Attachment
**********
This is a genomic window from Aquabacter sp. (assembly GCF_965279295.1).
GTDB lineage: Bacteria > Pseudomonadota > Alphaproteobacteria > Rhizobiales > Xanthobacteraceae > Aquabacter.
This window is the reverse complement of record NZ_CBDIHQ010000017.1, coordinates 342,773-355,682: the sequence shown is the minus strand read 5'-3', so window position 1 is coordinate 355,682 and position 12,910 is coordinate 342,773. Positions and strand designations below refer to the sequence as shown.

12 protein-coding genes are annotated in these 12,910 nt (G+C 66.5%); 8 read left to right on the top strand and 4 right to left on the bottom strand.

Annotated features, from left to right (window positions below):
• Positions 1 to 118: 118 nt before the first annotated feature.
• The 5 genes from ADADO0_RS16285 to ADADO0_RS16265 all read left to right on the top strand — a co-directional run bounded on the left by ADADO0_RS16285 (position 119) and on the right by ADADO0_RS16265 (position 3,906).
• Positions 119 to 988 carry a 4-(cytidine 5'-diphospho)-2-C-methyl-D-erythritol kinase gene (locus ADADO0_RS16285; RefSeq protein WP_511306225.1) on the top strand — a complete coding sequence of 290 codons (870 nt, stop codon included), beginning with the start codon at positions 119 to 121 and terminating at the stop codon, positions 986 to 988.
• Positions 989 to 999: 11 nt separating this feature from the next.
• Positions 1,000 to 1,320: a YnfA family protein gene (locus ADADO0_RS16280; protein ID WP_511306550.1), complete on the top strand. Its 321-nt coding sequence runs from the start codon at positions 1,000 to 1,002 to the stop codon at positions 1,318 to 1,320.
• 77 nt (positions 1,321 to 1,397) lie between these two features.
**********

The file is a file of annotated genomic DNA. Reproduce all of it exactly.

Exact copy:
This is a genomic window from Aquabacter sp. (assembly GCF_965279295.1).
GTDB lineage: Bacteria > Pseudomonadota > Alphaproteobacteria > Rhizobiales > Xanthobacteraceae > Aquabacter.
This window is the reverse complement of record NZ_CBDIHQ010000017.1, coordinates 342,773-355,682: the sequence shown is the minus strand read 5'-3', so window position 1 is coordinate 355,682 and position 12,910 is coordinate 342,773. Positions and strand designations below refer to the sequence as shown.

12 protein-coding genes are annotated in these 12,910 nt (G+C 66.5%); 8 read left to right on the top strand and 4 right to left on the bottom strand.

Annotated features, from left to right (window positions below):
• Positions 1 to 118: 118 nt before the first annotated feature.
• The 5 genes from ADADO0_RS16285 to ADADO0_RS16265 all read left to right on the top strand — a co-directional run bounded on the left by ADADO0_RS16285 (position 119) and on the right by ADADO0_RS16265 (position 3,906).
• Positions 119 to 988 carry a 4-(cytidine 5'-diphospho)-2-C-methyl-D-erythritol kinase gene (locus ADADO0_RS16285; RefSeq protein WP_511306225.1) on the top strand — a complete coding sequence of 290 codons (870 nt, stop codon included), beginning with the start codon at positions 119 to 121 and terminating at the stop codon, positions 986 to 988.
• Positions 989 to 999: 11 nt separating this feature from the next.
• Positions 1,000 to 1,320: a YnfA family protein gene (locus ADADO0_RS16280; protein ID WP_511306550.1), complete on the top strand. Its 321-nt coding sequence runs from the start codon at positions 1,000 to 1,002 to the stop codon at positions 1,318 to 1,320.
• 77 nt (positions 1,321 to 1,397) lie between these two features.